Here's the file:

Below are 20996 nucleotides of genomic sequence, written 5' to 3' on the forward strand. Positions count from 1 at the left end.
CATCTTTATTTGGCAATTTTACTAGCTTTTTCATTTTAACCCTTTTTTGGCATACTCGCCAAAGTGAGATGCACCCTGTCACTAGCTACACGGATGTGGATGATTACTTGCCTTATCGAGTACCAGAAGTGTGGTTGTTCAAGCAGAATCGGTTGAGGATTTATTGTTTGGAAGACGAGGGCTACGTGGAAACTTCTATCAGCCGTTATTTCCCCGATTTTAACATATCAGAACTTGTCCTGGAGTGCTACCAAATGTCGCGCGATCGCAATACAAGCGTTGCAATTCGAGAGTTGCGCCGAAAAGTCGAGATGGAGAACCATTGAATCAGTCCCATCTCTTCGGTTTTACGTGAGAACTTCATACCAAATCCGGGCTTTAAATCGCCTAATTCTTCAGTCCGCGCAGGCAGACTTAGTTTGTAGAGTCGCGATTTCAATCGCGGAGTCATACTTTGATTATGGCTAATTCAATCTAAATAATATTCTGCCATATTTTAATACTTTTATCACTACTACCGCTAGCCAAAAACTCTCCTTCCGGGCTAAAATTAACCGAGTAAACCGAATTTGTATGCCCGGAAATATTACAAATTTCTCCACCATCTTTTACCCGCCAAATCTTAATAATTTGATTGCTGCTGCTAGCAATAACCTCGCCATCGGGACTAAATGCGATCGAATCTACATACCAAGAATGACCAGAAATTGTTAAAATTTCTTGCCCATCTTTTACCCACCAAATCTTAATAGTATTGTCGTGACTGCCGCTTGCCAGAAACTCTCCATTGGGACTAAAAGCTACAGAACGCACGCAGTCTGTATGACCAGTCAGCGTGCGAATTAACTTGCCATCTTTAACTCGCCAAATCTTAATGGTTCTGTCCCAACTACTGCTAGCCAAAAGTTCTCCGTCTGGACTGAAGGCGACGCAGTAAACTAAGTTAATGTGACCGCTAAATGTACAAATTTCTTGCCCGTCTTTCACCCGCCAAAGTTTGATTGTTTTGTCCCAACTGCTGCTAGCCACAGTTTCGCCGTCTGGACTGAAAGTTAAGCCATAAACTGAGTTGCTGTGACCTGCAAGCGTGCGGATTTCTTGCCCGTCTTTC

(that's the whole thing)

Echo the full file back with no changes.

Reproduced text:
Below are 20996 nucleotides of genomic sequence, written 5' to 3' on the forward strand. Positions count from 1 at the left end.
CATCTTTATTTGGCAATTTTACTAGCTTTTTCATTTTAACCCTTTTTTGGCATACTCGCCAAAGTGAGATGCACCCTGTCACTAGCTACACGGATGTGGATGATTACTTGCCTTATCGAGTACCAGAAGTGTGGTTGTTCAAGCAGAATCGGTTGAGGATTTATTGTTTGGAAGACGAGGGCTACGTGGAAACTTCTATCAGCCGTTATTTCCCCGATTTTAACATATCAGAACTTGTCCTGGAGTGCTACCAAATGTCGCGCGATCGCAATACAAGCGTTGCAATTCGAGAGTTGCGCCGAAAAGTCGAGATGGAGAACCATTGAATCAGTCCCATCTCTTCGGTTTTACGTGAGAACTTCATACCAAATCCGGGCTTTAAATCGCCTAATTCTTCAGTCCGCGCAGGCAGACTTAGTTTGTAGAGTCGCGATTTCAATCGCGGAGTCATACTTTGATTATGGCTAATTCAATCTAAATAATATTCTGCCATATTTTAATACTTTTATCACTACTACCGCTAGCCAAAAACTCTCCTTCCGGGCTAAAATTAACCGAGTAAACCGAATTTGTATGCCCGGAAATATTACAAATTTCTCCACCATCTTTTACCCGCCAAATCTTAATAATTTGATTGCTGCTGCTAGCAATAACCTCGCCATCGGGACTAAATGCGATCGAATCTACATACCAAGAATGACCAGAAATTGTTAAAATTTCTTGCCCATCTTTTACCCACCAAATCTTAATAGTATTGTCGTGACTGCCGCTTGCCAGAAACTCTCCATTGGGACTAAAAGCTACAGAACGCACGCAGTCTGTATGACCAGTCAGCGTGCGAATTAACTTGCCATCTTTAACTCGCCAAATCTTAATGGTTCTGTCCCAACTACTGCTAGCCAAAAGTTCTCCGTCTGGACTGAAGGCGACGCAGTAAACTAAGTTAATGTGACCGCTAAATGTACAAATTTCTTGCCCGTCTTTCACCCGCCAAAGTTTGATTGTTTTGTCCCAACTGCTGCTAGCCACAGTTTCGCCGTCTGGACTGAAAGTTAAGCCATAAACTGAGTTGCTGTGACCTGCAAGCGTGCGGATTTCTTGCCCGTCTTTC